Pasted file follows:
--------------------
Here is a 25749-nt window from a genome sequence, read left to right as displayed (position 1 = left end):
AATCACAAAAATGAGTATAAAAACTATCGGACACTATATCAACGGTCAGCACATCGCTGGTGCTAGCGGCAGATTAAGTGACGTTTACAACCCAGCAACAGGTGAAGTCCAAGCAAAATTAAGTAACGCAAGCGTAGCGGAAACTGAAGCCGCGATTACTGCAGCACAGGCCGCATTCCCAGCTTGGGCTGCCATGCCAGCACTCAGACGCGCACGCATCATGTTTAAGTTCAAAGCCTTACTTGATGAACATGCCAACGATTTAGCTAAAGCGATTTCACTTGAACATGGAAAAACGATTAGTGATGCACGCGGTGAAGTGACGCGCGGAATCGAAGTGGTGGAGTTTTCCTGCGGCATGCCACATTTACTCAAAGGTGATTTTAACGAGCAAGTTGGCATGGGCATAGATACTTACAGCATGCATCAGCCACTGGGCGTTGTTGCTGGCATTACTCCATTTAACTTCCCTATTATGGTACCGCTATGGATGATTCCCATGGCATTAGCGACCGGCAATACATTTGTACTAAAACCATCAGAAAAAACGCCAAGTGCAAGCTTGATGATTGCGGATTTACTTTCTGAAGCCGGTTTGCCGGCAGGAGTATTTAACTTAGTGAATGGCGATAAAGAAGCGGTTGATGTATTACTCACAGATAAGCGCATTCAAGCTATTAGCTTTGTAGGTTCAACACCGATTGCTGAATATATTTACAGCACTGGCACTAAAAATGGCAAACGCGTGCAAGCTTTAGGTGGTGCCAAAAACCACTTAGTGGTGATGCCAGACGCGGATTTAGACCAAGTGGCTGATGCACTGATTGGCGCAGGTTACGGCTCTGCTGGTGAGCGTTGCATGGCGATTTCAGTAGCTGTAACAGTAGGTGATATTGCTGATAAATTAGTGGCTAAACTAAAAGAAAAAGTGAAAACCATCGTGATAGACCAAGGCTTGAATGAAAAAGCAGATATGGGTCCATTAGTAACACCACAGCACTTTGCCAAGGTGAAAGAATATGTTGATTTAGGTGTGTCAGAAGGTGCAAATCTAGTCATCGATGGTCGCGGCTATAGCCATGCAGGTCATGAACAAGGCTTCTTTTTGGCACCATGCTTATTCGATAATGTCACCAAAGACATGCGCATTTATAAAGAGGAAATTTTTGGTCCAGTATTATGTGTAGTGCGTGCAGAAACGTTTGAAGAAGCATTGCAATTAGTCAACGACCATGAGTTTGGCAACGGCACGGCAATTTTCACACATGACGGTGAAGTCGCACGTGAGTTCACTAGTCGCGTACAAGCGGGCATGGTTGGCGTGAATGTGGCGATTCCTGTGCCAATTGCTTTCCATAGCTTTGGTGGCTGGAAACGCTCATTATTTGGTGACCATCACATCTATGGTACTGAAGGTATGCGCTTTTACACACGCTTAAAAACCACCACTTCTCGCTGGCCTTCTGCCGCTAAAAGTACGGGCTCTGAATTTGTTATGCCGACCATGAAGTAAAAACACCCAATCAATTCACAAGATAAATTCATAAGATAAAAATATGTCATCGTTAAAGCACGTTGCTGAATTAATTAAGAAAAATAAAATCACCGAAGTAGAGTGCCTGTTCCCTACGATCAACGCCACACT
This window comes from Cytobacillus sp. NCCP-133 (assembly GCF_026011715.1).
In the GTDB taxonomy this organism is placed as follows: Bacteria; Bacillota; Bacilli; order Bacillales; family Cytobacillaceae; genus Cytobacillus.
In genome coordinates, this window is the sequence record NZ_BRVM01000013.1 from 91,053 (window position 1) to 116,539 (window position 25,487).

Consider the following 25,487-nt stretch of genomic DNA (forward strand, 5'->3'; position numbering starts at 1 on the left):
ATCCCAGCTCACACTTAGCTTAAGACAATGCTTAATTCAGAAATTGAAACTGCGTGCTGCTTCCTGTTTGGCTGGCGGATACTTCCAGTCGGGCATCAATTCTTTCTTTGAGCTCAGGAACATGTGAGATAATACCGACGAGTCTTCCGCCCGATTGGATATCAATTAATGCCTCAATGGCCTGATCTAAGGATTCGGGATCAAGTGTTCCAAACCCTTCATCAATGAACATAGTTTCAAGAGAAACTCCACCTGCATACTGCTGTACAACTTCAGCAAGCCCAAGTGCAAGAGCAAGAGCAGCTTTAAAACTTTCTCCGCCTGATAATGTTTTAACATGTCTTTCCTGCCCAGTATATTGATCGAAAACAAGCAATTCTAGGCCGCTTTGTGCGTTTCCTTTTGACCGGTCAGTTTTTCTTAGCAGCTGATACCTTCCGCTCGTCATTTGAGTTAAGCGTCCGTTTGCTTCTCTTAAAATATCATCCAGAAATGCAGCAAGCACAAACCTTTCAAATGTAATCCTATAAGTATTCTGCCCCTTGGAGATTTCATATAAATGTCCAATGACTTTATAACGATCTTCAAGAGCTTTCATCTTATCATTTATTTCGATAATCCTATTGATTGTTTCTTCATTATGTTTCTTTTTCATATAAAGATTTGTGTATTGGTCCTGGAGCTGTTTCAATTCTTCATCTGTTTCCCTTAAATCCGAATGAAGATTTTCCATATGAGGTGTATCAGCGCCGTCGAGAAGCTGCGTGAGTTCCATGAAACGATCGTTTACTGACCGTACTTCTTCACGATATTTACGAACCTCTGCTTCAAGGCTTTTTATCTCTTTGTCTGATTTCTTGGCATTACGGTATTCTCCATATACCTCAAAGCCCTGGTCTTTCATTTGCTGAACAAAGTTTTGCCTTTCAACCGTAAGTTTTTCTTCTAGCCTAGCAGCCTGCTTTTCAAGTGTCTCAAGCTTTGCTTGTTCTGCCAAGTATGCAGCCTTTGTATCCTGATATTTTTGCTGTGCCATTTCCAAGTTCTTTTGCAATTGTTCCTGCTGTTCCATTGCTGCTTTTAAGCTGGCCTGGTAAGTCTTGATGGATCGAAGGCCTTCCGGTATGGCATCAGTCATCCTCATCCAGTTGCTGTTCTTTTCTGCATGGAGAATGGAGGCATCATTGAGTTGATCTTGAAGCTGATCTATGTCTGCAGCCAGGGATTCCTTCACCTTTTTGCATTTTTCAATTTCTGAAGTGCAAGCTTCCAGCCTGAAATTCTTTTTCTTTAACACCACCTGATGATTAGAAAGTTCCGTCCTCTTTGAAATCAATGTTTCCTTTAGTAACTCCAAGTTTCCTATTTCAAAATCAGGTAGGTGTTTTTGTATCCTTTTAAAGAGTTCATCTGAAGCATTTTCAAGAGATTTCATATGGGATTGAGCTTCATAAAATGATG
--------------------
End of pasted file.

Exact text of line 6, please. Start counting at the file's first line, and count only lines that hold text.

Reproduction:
Consider the following 25,487-nt stretch of genomic DNA (forward strand, 5'->3'; position numbering starts at 1 on the left):